My favourite current TV show is Succession. It has the best writing on TV right now, hands down, and I’m happy to fight about it. It’s funny; I watched the pilot, didn’t like it, and put the show away for a month or so. Then I gave it a second chance and episode two smacked me in the face. I’ve watched the full series four times at this point. It manages to create such a complex tone, straddling drama and comedy. I’m definitely a drama director, but I’ve always admired comedy directors and actors because I feel that you have to master drama before you can master comedy, and this show makes that so clear. They are unwavering in their ability to weave comedy into what is ultimately a grand tragedy and have it feel honest to the world they’ve created.

What’s your favourite podcast? 

I move around a lot but, at the moment, Bankless. It’s a must-listen if you’re in the crypto world. 

What show/exhibition has most inspired you recently? 

This isn’t recent, but I’ve always been struck by Sleep No More in NYC. It’s a multi-floor immersive theatrical production. I struggle with theatre because so much of storytelling, for me, is about subtextual intimacy with your characters; he type of ‘show don’t tell’ that you can only truly achieve in cinema. I need the ‘close-up’. I need for an actor to speak through their eyes and not their mouth. It is a much more emotionally immersive experience for me. But I was shocked the first time I went to Sleep No More. I felt like I was in a movie. The access to the performers and the ability to interact with the environment and story flipped me upside down. I had to go back a few more times the first week I saw it. 

What’s the most significant change you’ve witnessed in the industry since you started working in it?

The advertising industry’s relationship to risk has always been one that’s required care but, in the last decade, we have reached a point where risk aversion has become more important than the content itself. It is doing a disservice to the goal of creating content that leads and influences culture, which is what fosters a viewer’s emotional connection to a brand and, thus, brand evangelism. Leading culture is so much cooler than chasing it. We live in a digital world where advertisements have to compete for eyes. If the content isn’t fresh, challenging and thought-provoking, it will be outcompeted by content that is. That is the reality of the game that we are participating in. My hope is that we can bring back some of the daring advertising that is memorable and stands the test of time.

Do you think the industry is moving in the right direction in terms of increasing diversity?

Moving in the right direction? Yes. Moving at the right rate of change? Not even close.

In the summer of 2020, in the midst of the BLM protests, the advertising industry was forced to take a stark look in the mirror. Many agencies and production companies, with no black creative directors/directors, were virtue-signalling, posting black squares on Instagram, and they got called out for it. Fortunately, many companies stood up and started the hard work of increasing minority representation. There were big, meaningful industry-wide panels and conversations, and some change began. Then fall and winter came and things quieted down. 

Fast-forward to Super Bowl 2021. Of the 61 total spots, four were directed by men of colour. And that’s not just Black men, that’s all men of colour. Even worse, of the 61 total spots, four were directed by women [Source: FreeTheWork]. That’s a total of eight underrepresented directors. I think you can see where I’m going with this.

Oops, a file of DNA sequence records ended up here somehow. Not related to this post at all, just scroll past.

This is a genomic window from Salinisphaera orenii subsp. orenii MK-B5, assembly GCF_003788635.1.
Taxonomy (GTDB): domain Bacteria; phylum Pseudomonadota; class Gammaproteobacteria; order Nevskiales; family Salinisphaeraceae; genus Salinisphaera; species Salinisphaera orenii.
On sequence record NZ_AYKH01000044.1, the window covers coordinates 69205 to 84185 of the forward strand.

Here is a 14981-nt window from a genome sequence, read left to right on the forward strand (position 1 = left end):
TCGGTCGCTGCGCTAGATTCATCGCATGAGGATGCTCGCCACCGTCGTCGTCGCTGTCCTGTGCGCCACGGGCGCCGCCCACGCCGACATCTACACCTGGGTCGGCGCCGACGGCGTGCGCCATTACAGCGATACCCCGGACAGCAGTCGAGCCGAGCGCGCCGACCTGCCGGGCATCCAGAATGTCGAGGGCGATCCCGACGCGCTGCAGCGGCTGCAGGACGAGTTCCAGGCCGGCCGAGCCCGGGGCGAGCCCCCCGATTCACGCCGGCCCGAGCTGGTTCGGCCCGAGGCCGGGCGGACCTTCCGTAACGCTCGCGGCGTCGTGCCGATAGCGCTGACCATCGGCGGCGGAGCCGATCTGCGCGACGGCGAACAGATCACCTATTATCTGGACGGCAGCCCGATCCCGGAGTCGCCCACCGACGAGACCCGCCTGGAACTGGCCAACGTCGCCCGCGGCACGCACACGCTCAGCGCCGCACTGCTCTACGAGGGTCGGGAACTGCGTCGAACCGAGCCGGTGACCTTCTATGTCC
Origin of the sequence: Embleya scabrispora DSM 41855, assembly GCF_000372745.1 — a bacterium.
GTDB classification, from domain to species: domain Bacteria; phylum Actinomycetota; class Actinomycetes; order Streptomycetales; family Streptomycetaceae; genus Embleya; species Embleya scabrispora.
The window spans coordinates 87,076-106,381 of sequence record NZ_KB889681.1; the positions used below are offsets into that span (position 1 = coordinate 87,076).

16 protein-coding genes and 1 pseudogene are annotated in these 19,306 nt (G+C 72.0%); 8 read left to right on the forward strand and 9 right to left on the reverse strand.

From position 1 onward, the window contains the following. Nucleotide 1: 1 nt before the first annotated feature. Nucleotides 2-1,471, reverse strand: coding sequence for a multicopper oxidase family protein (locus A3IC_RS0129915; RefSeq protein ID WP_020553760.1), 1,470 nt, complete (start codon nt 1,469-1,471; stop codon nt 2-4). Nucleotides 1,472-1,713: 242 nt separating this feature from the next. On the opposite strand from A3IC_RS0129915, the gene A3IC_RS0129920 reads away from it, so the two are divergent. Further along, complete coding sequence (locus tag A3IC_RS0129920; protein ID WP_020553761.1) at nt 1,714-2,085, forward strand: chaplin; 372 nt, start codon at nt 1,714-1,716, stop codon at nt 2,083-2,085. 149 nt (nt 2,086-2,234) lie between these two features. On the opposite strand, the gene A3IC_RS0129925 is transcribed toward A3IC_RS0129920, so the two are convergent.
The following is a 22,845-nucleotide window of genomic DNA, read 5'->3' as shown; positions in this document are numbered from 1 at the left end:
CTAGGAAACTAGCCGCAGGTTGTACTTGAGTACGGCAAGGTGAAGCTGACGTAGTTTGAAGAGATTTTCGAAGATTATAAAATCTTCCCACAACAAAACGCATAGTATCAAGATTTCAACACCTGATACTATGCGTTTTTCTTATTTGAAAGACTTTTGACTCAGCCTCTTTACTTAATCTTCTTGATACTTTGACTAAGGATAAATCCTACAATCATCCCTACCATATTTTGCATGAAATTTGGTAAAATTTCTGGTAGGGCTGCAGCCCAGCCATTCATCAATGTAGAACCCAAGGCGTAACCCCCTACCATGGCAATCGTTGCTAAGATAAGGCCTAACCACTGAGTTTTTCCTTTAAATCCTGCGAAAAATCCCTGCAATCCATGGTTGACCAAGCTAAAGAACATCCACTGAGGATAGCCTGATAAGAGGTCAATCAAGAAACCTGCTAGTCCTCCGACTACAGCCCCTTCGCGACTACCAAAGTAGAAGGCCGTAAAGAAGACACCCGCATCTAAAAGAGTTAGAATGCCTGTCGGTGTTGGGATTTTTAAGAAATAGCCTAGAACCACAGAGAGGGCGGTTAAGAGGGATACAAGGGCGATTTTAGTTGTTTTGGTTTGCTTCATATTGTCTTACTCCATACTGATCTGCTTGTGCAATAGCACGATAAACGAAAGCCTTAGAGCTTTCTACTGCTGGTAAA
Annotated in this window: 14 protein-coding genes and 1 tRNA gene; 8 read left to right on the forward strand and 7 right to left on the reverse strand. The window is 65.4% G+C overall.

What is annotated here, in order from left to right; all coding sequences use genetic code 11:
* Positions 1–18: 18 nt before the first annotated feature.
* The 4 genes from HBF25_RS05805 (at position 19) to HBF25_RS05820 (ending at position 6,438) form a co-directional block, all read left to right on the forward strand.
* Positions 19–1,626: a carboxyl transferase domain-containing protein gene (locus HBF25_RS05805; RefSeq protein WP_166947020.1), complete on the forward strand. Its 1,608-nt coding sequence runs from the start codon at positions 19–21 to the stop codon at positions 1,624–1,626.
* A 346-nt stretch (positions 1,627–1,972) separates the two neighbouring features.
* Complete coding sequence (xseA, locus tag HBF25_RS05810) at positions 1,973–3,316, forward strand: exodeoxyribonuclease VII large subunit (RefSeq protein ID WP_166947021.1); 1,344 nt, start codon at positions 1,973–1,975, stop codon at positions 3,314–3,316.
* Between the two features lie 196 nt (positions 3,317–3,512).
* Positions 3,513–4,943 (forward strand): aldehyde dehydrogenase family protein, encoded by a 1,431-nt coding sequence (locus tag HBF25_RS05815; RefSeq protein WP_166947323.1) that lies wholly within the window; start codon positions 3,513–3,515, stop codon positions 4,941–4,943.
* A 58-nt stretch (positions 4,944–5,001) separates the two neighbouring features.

Fast-forward again to Super Bowl 2022. Of the 54 spots that reported director info, 12 were by underrepresented directors [Source: FreeTheWork]. To represent the diversity of the US, that number would need to be 33. If this increases linearly, it will take five more years, at the soonest, to reach balance, which is very optimistic. If it increases at a regression, it will take 10-20 years to reach balance (ain’t nobody got time for that). For the record, the representation of women directors in Super Bowl spots actually declined from 2018 to 2021. 

This is all to say that we have to ask ourselves: what do we want our industry to look like? Do we want to hold ourselves to our word? Change takes hard, selfless work. And it doesn’t happen overnight. 

On one end, solving this problem requires the work/investment of increasing the talent pool. On the other end, it requires an overhaul of the culture of fear and risk aversion in advertising, from the client to the agency to the production company. To think that the best stories in the world will be told by any single demographic is a fallacy. Increasing diversity of point of view is the right thing to do and it is also good business. 

If anyone wants to talk further about this, feel free to reach out. 

Julian Marshall – We Are George Floyd

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Above: Marshall's short film, We Are George Floyd.

With regards increasing the diversity of the ad industry, if there was one thing you could change, what would it be?

The more we can increase the talent pool, the faster it will happen. The faster we can expose the industry to talent, the faster it will happen. The more incentives there are at the client/agency level to increase diversity, the faster it will happen. This is a matter of doing the unglamorous work of education. Educating brands that increased diversity of point of view is good business, so that it extends past a moral obligation. Educating ad agencies about where to find diverse talent. And educating/mentoring/investing in a new generation of creators.

Who or what has most influenced your career? 

My skateboard and snowboard. They were the reason I picked up a camera and started ferociously exploring film at age nine. 

Tell us one thing about yourself that most people won’t know. 

My first meal when I get back to NYC from a shoot is always Ippudo ramen.